Mosquito control manages the population of mosquitoes to reduce their damage to human health, economies, and enjoyment. Mosquito control is a vital public-health practice throughout the world and especially in the tropics because mosquitoes spread many diseases, such as malaria.
Mosquito-control operations are targeted against three different problems:
Nuisance mosquitoes bother people around homes or in parks and recreational areas;
Economically important mosquitoes reduce real estate values, adversely affect tourism and related business interests, or negatively impact livestock or poultry production;
Public health is the focus when mosquitoes are vectors, or transmitters, of infectious disease.
Disease organisms transmitted by mosquitoes include West Nile virus, Saint Louis encephalitis virus, Eastern equine encephalomyelitis virus, Everglades virus, Highlands J virus, La Crosse Encephalitis virus in the United States; dengue fever, yellow fever, Ilheus virus, malaria, and filariasis in the American tropics; Rift Valley fever, Wuchereria bancrofti, Japanese Encephalitis, chikungunya, malaria and filariasis in Africa and Asia; and Murray Valley encephalitis in Australia.
Depending on the situation, source reduction, biocontrol, larviciding (killing of larvae), or adulticiding (killing of adults) may be used to manage mosquito populations. These techniques are accomplished using habitat modification, pesticide, biological-control agents, and trapping. The advantage of non-toxic methods of control is they can be used in Conservation Areas.
Monitoring mosquito populations
Adult mosquito populations may be monitored via landing rate counts, or by mechanical traps. For landing rate counts, an inspector visits a set number of sites every day, counting the number of adult female mosquitoes that land on a part of the body, such as an arm or both legs, within a given time interval. Mechanical traps use a fan to blow adult mosquitoes into a collection bag that is taken back to the laboratory for analysis of catch. The mechanical traps use visual cues (light, black/white contrasts) or chemical attractants that are normally given off by mosquito hosts (e.g. carbon dioxide, ammonia, lactic acid, octenol) to attract adult female mosquitoes. These cues are often used in combination.
Monitoring larval mosquito populations involves collecting larvae from standing water with a dipper or a turkey baster. The habitat, approximate total number of larvae and pupae, and species are noted for each collection. An alternative method works by providing artificial breeding spots (ovitraps) and collecting and counting the developing larvae at fixed intervals.
Since many mosquitoes breed in standing water, source reduction can be as simple as emptying water from containers around the home. This is something that homeowners can accomplish. For example, homeowners can eliminate mosquito breeding grounds by removing unused plastic pools, old tires, or buckets; by clearing clogged gutters and repairing leaks around faucets; by regularly (at least every 4 days) changing water in bird baths; and by filling or draining puddles, swampy areas, and tree stumps. Eliminating such mosquito breeding areas can be an extremely effective and permanent way to reduce mosquito populations without resorting to insecticides. However, this may not be possible in parts of the developing world where water cannot be readily replaced due to irregular water supply.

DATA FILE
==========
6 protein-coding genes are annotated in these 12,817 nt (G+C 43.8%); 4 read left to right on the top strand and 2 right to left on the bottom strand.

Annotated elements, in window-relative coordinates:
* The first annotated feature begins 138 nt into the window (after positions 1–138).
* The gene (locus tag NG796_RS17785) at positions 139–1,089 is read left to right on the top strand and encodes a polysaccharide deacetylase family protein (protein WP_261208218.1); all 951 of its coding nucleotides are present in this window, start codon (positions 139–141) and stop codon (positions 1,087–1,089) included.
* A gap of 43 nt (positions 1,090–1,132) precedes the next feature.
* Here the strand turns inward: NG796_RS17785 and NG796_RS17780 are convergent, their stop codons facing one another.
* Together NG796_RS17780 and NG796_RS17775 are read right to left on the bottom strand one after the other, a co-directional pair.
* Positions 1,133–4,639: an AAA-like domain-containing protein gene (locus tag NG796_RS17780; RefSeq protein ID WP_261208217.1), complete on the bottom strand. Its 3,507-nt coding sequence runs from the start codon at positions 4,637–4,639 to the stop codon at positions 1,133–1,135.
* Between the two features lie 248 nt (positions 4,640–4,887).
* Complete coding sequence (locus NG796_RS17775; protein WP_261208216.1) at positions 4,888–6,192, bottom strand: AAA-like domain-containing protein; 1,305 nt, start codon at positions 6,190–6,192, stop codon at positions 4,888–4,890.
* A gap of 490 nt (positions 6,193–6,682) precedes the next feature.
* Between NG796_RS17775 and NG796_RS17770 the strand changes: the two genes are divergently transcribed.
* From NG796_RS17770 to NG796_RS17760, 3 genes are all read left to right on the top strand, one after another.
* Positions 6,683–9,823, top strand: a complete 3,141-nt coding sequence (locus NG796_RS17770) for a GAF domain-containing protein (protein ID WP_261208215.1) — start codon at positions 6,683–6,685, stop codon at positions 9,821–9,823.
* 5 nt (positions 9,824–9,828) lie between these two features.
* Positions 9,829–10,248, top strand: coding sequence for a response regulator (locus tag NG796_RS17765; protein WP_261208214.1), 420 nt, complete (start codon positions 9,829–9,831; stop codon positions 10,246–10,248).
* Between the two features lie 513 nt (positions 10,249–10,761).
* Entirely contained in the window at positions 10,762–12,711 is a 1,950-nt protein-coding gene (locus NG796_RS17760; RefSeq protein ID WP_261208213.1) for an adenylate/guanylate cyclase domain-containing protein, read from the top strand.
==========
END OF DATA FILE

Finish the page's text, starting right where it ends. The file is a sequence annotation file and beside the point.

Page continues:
Open water marsh management (OWMM) involves the use of shallow ditches, about 4 feet (1.2 m) wide and 2 feet (0.61 m) deep, to create a network of water flow within marshes and to connect the marsh to a pond or canal. The network of ditches drains the mosquito habitat and lets in fish which will feed on mosquito larvae. This reduces the need for other control methods such as pesticides. Simply giving the predators access to the mosquito larvae can result in long-term mosquito control. Open-water marsh management is used on both the eastern and western coasts of the United States.
Rotational impoundment management (RIM) involves the use of large pumps and culverts with gates to control the water level within an impounded marsh. RIM allows mosquito control to occur while still permitting the marsh to function in a state as close to its natural condition as possible. Water is pumped into the marsh in the late spring and summer to prevent the female mosquito from laying her eggs on the soil. The marsh is allowed to drain in the fall, winter, and early spring. Gates in the culverts are used to permit fish, crustaceans, and other marsh organisms to enter and exit the marsh. RIM allows the mosquito-control goals to be met while at the same time reducing the need for pesticide use within the marsh. Rotational impoundment management is used to a great extent on the east coast of Florida.